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Thread: Pouching CPs in North Carolina

  1. #17
    CopcarFC's Avatar
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    Quote Originally Posted by [b
    Quote[/b] ]So you're saying a) poaching is ok and b) VFTs are worthless so let them go extinct?
    If they were worthless why whould I grow them? Sure VFT's look cool and everything but I just don't think they hold much value to the enviroment. Thats why they only grow naturally in a few states unlike other CP's that are very widespread.

    No matter how much whining and complaining you or any organization dose, VFT's will allways be poached. You might be able to slow it down a little and give VFT's maybie 20-50 more years in the wild but your just delaying the inevitable. VFT's in the wild are on their way out thats just the way it is. But they will never go extinct in cultivation. So I go back to my first post.

    Quote Originally Posted by [b
    Quote[/b] ]I think CP's are like Cow's in the fact that even if they are wild collected they will never go extinct because people grow them and nurseries reproduce them by the thousands. So I don't really see why anyone cares that they are wild collected.
    My life sucks

  2. #18
    CopcarFC's Avatar
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    Quote Originally Posted by [b
    Quote[/b] (seedjar @ June 25 2006,3:28)]
    Quote Originally Posted by [b
    Quote[/b] (CopcarFC @ June 25 2006,11:19)]Dude you know just as well as I do that there are TONS of VFT cultivars.
    I think it's worth pointing out here that many cultivars are closely related, and more than that, they often display less vigor in exchange for their exotic looks. Plants bred for a certain form are already inbred to some extent and aren't as valuable to the genepool as wildtype individuals. Bugsy and other veteran growers might have a few caches of healthy wild-collected plants, but how many of those plants remain compared to the hundreds of thousands (probably millions) that have been taken by poachers? They've been poached for decades; a few educated growers may have saved a small fraction of the population, but how much could it be? Maybe one percent of the plants harvested in the past, say, fifty years? Even that sounds like a generous estimate to me; it's probably more like a fraction of a percent.
    ~Joe
    Maybie I read this wrong and if I did then let me know.

    But it seems that you are saying that VFT's that show specific traits and have somewhat similar genes have weaker offspring.

    Well, I'm a black guy. So if I hook up with a black chick and we have a kid, under your theory our kid will be weaker than if I hooked up with a white chick. Because both me and the black chick have similar traits (dark skin, black hair, brown eyes, ext). But me and the white chick have almost no common traits so that kid would be better? Let me know if I'm on the right track here.
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  3. #19
    CopcarFC's Avatar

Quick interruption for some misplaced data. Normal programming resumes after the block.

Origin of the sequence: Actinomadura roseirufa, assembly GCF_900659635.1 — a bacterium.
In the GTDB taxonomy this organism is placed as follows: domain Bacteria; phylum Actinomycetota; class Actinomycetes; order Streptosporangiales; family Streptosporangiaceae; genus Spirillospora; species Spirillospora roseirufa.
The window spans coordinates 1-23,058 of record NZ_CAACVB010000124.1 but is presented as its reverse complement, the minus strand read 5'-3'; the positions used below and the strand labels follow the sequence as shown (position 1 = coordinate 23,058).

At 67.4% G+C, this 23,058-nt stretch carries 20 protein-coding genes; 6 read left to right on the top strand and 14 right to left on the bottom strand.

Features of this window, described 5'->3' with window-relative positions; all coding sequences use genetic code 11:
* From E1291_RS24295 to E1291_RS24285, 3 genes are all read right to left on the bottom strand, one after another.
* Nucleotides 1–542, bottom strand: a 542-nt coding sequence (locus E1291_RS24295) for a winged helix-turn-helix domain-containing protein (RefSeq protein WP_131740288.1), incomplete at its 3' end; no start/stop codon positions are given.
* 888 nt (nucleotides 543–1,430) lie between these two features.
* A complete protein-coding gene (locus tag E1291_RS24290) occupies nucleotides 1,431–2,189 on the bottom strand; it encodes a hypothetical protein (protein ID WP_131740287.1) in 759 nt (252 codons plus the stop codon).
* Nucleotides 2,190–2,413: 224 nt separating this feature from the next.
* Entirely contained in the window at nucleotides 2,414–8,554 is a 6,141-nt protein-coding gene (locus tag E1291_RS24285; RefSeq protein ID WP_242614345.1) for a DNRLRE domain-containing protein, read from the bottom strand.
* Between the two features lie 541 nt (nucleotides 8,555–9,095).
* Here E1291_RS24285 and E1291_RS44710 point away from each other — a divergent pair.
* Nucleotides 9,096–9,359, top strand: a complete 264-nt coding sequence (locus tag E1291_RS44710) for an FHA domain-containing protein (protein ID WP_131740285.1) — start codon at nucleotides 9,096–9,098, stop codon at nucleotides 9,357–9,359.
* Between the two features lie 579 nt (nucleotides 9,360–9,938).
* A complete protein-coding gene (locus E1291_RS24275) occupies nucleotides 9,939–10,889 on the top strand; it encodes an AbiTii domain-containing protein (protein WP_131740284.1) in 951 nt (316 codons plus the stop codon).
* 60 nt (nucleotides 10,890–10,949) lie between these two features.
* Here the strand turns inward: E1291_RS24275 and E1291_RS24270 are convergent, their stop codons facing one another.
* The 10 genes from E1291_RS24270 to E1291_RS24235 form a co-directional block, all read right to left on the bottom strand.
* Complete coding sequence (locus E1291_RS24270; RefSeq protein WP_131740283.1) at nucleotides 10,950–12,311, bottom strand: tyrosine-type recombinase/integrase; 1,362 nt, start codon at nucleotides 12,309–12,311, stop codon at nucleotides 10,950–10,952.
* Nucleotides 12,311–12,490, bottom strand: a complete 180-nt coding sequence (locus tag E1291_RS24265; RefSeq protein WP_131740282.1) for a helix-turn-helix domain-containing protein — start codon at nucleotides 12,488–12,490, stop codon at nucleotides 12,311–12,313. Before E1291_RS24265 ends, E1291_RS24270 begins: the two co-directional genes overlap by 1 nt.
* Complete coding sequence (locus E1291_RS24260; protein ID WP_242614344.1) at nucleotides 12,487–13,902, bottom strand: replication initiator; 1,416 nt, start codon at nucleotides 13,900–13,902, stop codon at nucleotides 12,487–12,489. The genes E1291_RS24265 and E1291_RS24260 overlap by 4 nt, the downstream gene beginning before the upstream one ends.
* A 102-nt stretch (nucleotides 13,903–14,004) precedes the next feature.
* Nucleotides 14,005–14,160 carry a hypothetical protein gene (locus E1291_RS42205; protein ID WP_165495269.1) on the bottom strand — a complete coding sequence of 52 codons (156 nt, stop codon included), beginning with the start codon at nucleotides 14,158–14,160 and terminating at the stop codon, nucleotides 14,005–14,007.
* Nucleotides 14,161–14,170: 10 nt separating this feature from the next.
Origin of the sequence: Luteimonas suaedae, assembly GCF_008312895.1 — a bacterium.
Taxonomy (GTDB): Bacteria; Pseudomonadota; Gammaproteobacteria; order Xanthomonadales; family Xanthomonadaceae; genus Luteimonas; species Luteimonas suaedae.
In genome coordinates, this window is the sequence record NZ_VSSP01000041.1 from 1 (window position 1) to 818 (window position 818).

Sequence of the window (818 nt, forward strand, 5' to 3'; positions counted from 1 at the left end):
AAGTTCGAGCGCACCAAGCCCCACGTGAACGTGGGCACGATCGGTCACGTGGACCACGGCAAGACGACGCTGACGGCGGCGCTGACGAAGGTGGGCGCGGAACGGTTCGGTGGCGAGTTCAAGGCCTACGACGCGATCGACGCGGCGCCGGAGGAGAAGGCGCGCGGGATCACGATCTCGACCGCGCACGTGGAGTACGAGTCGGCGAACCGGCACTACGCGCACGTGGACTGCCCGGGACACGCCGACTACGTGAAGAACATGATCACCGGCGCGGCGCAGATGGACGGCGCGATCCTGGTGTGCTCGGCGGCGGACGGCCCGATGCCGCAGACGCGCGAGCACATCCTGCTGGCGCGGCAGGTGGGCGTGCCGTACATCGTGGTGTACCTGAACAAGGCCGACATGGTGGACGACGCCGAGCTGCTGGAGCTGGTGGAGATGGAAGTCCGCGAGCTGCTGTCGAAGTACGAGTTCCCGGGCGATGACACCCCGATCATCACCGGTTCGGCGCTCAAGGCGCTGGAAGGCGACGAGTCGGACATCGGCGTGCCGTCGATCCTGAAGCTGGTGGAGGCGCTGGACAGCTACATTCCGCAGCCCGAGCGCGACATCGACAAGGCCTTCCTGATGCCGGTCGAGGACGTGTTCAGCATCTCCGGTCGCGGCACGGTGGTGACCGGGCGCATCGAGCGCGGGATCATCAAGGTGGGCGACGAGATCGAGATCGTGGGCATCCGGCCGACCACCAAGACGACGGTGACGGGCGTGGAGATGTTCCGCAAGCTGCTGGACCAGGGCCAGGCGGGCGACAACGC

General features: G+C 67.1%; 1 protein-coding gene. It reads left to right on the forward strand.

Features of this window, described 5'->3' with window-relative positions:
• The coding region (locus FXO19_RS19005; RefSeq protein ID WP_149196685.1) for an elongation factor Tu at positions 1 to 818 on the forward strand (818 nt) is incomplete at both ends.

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    Quote Originally Posted by [b
    Quote[/b] (Alvin Meister @ June 25 2006,3:16)]Good luck trying to replace 100,000 plants with seeds from a few seedpods. One person's collection and 'tons' (5 or 6?) of cultivars are not going to repopulate a massive area any time soon.
    Did you not read my last post?

    CopcarFC:
    Quote Originally Posted by [b
    Quote[/b] ]Now I am not saying we should put VFT's back into the wild. I don't think VFT's hold any value to the ecosystem. But Sarra's, Ping's, and Nep's are so widespread that they must hold some value to the enviroment so they should be protected.
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  4. #20
    It's been one of dem days BigCarnivourKid's Avatar
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    CCFC, you are making so many assumptions in your previus post I’m having trouble deciding where to start. So I will start with
    Quote Originally Posted by [b
    Quote[/b] (CopcarFC @ June 25 2006,1:19)]…Hell, Bugweed proves my point perfectly. He has a bunch of different VFT types that are allowed to intermingle and fire out some great seeds that have tons of genetic differences.
    You've confused "type" with "varieties" as Dionaea Muscipula is monotypic. There is only one type of Dionaea Muscipula and that is your common, everyday, run of the mill VFT. There are, however a lot of different cultivated varieties (cultivar).

    Quote Originally Posted by [b
    Quote[/b] (CopcarFC @ June 25 2006,1:19)]No matter how you look at it the "VFT-A has the same genes as VFT-B so they will make weaker offspring and eventually die out" theory is 100% wrong because…
    I think if you look at human genetics, you’ll find that the statement “VFT-A has the same genes as VFT-B so they will make weaker offspring and eventually die out" can be proven true. For example it is illegal in many countries to have kids from a close relative such as a sister/brother, mother/father and first cousins. In other words, incest (inbreeding) is forbidden in many societies. Not only for moral reasons but for genetic reasons as well. The offspring of such unions often have mental and/or physical disabilities. This is as true for plants as it is for animals. By breeding a plant with itself or a clone, your gene pool is even smaller.


    Quote Originally Posted by [b
    Quote[/b] ]…There are far more than "one" genetic stamp on what is in your yard/greenhouse/bog. Hell, Bugweed proves my point perfectly. He has a bunch of different VFT types that are allowed to intermingle and fire out some great seeds that have tons of genetic differences.
    In large part because he started with hundreds of wild, seed grown plants, which gave his VFTs more genetic diversity to start with. Remember he said:
    Quote Originally Posted by [b
    Quote[/b] (Bugweed @ June 24 2006,8:23)]The biggest bulk of my VFT's were wild collected. By the Carolina Biological Supply in North Carolina. Then, they had a permit to do so for scientific reasons. I got a lot of mine from them. Plus, a lot of nurseries sold them, before tissue culture for $0.69 cents a pot with three banded VFT's, full grown. I bought a ton of VFT's from those sources......